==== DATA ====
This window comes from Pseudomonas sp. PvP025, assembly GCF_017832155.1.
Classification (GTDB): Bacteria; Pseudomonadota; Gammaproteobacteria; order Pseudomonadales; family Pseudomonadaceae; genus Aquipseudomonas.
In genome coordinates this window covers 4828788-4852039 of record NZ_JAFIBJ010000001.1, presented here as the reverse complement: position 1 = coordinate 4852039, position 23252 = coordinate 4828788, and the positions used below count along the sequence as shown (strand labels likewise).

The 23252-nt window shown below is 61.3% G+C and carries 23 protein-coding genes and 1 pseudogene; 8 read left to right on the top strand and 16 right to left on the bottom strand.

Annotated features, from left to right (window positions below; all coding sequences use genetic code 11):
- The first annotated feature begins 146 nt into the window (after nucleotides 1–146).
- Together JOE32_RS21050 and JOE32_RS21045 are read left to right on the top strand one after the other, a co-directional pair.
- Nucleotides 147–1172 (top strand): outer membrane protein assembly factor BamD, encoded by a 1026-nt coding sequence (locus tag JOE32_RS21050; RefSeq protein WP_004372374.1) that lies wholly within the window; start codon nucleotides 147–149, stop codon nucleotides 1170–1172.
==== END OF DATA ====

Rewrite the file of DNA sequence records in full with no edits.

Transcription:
This window comes from Pseudomonas sp. PvP025, assembly GCF_017832155.1.
Classification (GTDB): Bacteria; Pseudomonadota; Gammaproteobacteria; order Pseudomonadales; family Pseudomonadaceae; genus Aquipseudomonas.
In genome coordinates this window covers 4828788-4852039 of record NZ_JAFIBJ010000001.1, presented here as the reverse complement: position 1 = coordinate 4852039, position 23252 = coordinate 4828788, and the positions used below count along the sequence as shown (strand labels likewise).

The 23252-nt window shown below is 61.3% G+C and carries 23 protein-coding genes and 1 pseudogene; 8 read left to right on the top strand and 16 right to left on the bottom strand.

Annotated features, from left to right (window positions below; all coding sequences use genetic code 11):
- The first annotated feature begins 146 nt into the window (after nucleotides 1–146).
- Together JOE32_RS21050 and JOE32_RS21045 are read left to right on the top strand one after the other, a co-directional pair.
- Nucleotides 147–1172 (top strand): outer membrane protein assembly factor BamD, encoded by a 1026-nt coding sequence (locus tag JOE32_RS21050; RefSeq protein WP_004372374.1) that lies wholly within the window; start codon nucleotides 147–149, stop codon nucleotides 1170–1172.